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Major step forward for East Coast Cluster as Equinor and bp handed carbon storage licences

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Equinor employee at our Kårstø facility
North Sea Transition Authority awards two carbon storage licences in the Southern North Sea to Equinor and bp as joint licensees.
(Photo: Ole Jørgen Bratland / Equinor ASA)

Licence awards means Northern Endurance Partnership has the potential to store up to 1 billion tonnes of CO2 from the East Coast Cluster.

The North Sea Transition Authority (NSTA) has awarded Equinor and bp, as joint licensees, two carbon storage (CS) licences in the Southern North Sea.

The licences, which are approximately 70km off the coast of Humberside, contain four separate carbon storage sites at a depth of approximately 1,400m. These storage sites, combined with the existing licence for the Endurance carbon store, have the potential for storing up to 1 billion tonnes of CO2.

The granting of the carbon storage licences is another major milestone for the Northern Endurance Partnership – a joint venture between bp, Equinor, National Grid Ventures, Shell and Total Energies - which will enable the East Coast Cluster by developing the common infrastructure needed to transport CO2 from emitters across the Humber and Teesside to secure offshore storage in the Southern North Sea.

The licences have an appraisal term of eight years, which allows the licensees to apply for a storage permit at any time during the appraisal term.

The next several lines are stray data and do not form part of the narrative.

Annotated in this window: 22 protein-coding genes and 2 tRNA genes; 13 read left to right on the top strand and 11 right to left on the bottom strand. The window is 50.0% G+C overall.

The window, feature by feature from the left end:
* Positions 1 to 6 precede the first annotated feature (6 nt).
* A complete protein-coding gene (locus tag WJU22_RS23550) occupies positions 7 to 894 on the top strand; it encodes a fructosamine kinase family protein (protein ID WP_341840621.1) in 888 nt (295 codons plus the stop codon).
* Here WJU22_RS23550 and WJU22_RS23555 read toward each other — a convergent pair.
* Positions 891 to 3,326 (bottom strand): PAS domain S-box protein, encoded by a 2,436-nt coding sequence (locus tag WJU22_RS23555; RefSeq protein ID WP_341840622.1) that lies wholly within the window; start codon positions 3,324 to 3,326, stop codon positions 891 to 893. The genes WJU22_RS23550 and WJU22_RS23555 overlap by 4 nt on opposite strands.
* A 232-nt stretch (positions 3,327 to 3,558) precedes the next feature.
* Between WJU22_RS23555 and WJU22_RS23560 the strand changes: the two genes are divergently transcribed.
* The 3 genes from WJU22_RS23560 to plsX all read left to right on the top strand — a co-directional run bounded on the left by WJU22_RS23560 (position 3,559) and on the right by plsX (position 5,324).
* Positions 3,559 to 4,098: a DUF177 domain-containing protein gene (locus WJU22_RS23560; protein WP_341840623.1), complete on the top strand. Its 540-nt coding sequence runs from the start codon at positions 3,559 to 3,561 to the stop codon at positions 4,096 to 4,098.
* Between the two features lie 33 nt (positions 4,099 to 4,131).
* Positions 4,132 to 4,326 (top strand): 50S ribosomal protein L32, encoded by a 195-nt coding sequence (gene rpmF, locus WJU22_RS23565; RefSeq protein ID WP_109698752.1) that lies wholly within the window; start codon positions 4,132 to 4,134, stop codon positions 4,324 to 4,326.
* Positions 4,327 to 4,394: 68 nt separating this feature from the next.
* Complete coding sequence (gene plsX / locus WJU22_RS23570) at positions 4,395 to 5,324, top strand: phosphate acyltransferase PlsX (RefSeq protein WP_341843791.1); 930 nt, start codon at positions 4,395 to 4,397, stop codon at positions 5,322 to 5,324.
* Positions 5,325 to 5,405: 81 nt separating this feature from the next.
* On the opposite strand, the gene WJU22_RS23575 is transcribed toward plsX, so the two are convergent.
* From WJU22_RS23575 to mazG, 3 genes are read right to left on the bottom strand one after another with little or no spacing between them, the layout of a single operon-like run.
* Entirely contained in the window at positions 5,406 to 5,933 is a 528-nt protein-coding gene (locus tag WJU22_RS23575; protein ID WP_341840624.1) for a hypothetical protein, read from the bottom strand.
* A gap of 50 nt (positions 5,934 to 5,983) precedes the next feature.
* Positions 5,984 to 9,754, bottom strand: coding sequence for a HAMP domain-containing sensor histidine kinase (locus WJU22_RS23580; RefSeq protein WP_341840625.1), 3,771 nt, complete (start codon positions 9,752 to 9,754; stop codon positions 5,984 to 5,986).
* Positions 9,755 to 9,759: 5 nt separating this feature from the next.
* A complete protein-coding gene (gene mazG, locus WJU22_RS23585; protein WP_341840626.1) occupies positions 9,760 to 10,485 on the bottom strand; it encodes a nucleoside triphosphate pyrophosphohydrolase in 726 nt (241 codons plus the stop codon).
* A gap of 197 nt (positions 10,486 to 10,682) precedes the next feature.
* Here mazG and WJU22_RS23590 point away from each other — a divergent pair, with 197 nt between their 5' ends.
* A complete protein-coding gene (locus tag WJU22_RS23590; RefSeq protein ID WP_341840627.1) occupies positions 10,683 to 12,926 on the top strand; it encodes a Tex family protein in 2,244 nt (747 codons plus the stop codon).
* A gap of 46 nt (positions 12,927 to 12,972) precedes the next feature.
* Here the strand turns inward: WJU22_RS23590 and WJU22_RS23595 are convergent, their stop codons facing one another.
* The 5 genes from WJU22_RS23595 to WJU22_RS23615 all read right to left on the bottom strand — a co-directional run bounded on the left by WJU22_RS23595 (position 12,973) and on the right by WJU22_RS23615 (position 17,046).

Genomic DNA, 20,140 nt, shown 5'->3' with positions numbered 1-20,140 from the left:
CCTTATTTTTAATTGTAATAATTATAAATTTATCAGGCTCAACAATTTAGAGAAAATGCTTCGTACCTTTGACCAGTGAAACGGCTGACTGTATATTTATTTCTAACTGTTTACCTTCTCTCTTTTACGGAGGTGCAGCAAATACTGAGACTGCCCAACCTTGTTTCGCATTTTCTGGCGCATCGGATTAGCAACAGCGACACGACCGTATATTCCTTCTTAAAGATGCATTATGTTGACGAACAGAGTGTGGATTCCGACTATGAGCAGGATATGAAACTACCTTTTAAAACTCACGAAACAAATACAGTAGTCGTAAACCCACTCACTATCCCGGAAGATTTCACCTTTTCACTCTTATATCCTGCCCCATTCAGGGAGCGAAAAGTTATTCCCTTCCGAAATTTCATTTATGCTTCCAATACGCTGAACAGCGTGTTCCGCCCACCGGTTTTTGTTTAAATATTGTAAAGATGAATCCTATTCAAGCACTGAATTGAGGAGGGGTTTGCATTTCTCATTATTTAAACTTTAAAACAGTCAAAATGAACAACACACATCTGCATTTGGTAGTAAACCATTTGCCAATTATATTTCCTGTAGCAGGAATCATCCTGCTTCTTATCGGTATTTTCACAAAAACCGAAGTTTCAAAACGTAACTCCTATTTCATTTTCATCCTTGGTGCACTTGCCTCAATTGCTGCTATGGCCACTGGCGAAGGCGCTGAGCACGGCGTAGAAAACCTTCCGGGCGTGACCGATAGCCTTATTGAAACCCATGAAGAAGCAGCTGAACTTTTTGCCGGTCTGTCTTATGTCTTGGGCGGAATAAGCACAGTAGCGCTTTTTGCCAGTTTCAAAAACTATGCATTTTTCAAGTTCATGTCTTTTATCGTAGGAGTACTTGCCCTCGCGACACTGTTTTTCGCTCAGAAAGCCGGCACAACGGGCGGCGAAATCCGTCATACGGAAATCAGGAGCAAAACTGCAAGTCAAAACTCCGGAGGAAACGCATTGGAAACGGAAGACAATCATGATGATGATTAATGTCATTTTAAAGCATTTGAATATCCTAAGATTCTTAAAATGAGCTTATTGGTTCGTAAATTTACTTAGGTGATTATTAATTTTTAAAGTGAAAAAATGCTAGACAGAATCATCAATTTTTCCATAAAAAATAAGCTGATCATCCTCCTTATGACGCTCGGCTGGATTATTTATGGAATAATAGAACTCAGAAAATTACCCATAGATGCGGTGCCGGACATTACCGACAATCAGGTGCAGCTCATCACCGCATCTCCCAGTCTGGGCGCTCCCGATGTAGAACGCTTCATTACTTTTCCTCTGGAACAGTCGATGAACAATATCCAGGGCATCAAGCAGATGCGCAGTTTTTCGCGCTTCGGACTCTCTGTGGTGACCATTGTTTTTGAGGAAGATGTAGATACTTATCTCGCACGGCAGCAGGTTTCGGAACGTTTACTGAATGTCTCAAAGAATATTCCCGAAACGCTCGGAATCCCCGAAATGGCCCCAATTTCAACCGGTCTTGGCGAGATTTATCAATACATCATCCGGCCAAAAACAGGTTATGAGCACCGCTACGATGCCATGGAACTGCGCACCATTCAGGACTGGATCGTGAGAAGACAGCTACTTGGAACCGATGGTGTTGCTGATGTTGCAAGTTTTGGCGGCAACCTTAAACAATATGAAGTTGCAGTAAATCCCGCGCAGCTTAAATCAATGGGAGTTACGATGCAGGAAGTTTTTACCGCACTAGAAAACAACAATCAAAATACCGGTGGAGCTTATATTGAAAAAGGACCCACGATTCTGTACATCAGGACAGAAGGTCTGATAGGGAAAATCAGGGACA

Grete Tveit - portrait
Grete Tveit, senior vice president for Low Carbon Solutions, Equinor.
(Photo: Ole Jørgen Bratland / Equinor ASA)

Grete Tveit, Senior Vice President for Low Carbon Solutions, Equinor, said:

"These awards of carbon storage licences by the North Sea Transition Authority represents an important next step towards the development of what could be a world-leading carbon capture and storage project, as well as establishing the world's first net zero industrial region by 2040. Under its Ten Point Plan for a green industrial revolution, the UK government recognised the important role carbon capture and storage will play to achieve the UK’s climate change ambitions. Together with our partners, we’ll be working closely with the NSTA on delivering this essential infrastructure which is needed to decarbonise the key industrial heartlands in the Humber and Teesside, unlocking opportunities for local communities and making a net zero future a reality.”

Andy Lane, Managing Director of the Northern Endurance Partnership, said:

“The Southern North Sea has some of the most ideal carbon storage sites anywhere in the world, and the award of these licences, in addition to those held already for the Endurance carbon store, means that the East Coast Cluster has the capacity to store up to 1 billion tonnes of CO2. We are aiming for first injection from 2026, and by 2038 will be capturing and storing up to 23 million tonnes of CO2 per year from a wide range of industrial and power projects on Teesside and the Humber. We look forward to working with NSTA on this first-of-a-kind carbon storage project that will create thousands of jobs and help establish the Teesside and Humber regions as a globally-competitive climate-friendly hub for industry and innovation”.

The East Coast Cluster was named as one of the UK’s first CCUS clusters following a successful bid in Phase-1 of the UK Government’s CCUS cluster sequencing process in October 2021. In March 2022, 25 projects within the East Coast Cluster were shortlisted for evaluation within Phase-2 of the cluster sequencing process.

The projects, covering power, industrial carbon capture (ICC) and hydrogen, were adjudged to have met the eligibility criteria. The projects will now be evaluated, with a decision on shortlisted bids that will advance to the negotiation stage expected later in 2022.

For media enquiries, please contact:
Alice Baxter
Equinor Spokesperson UK
T: +447557973941